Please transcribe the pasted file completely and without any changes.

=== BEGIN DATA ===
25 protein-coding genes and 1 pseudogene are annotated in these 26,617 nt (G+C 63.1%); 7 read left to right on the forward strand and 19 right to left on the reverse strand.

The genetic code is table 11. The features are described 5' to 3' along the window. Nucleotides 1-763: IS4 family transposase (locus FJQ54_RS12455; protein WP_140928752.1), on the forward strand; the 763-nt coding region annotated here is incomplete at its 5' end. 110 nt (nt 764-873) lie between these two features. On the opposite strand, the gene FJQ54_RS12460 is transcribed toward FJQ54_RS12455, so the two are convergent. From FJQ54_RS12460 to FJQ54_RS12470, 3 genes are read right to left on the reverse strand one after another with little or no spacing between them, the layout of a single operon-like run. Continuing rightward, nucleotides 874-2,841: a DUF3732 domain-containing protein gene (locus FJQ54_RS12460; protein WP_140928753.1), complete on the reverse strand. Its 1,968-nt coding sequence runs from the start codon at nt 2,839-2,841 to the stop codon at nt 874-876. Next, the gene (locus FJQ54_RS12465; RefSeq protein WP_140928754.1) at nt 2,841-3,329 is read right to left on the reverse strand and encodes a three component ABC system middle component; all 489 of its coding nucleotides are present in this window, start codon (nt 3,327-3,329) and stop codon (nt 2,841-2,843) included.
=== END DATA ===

25 protein-coding genes and 1 pseudogene are annotated in these 26,617 nt (G+C 63.1%); 7 read left to right on the forward strand and 19 right to left on the reverse strand.

The genetic code is table 11. The features are described 5' to 3' along the window. Nucleotides 1-763: IS4 family transposase (locus FJQ54_RS12455; protein WP_140928752.1), on the forward strand; the 763-nt coding region annotated here is incomplete at its 5' end. 110 nt (nt 764-873) lie between these two features. On the opposite strand, the gene FJQ54_RS12460 is transcribed toward FJQ54_RS12455, so the two are convergent. From FJQ54_RS12460 to FJQ54_RS12470, 3 genes are read right to left on the reverse strand one after another with little or no spacing between them, the layout of a single operon-like run. Continuing rightward, nucleotides 874-2,841: a DUF3732 domain-containing protein gene (locus FJQ54_RS12460; protein WP_140928753.1), complete on the reverse strand. Its 1,968-nt coding sequence runs from the start codon at nt 2,839-2,841 to the stop codon at nt 874-876. Next, the gene (locus FJQ54_RS12465; RefSeq protein WP_140928754.1) at nt 2,841-3,329 is read right to left on the reverse strand and encodes a three component ABC system middle component; all 489 of its coding nucleotides are present in this window, start codon (nt 3,327-3,329) and stop codon (nt 2,841-2,843) included.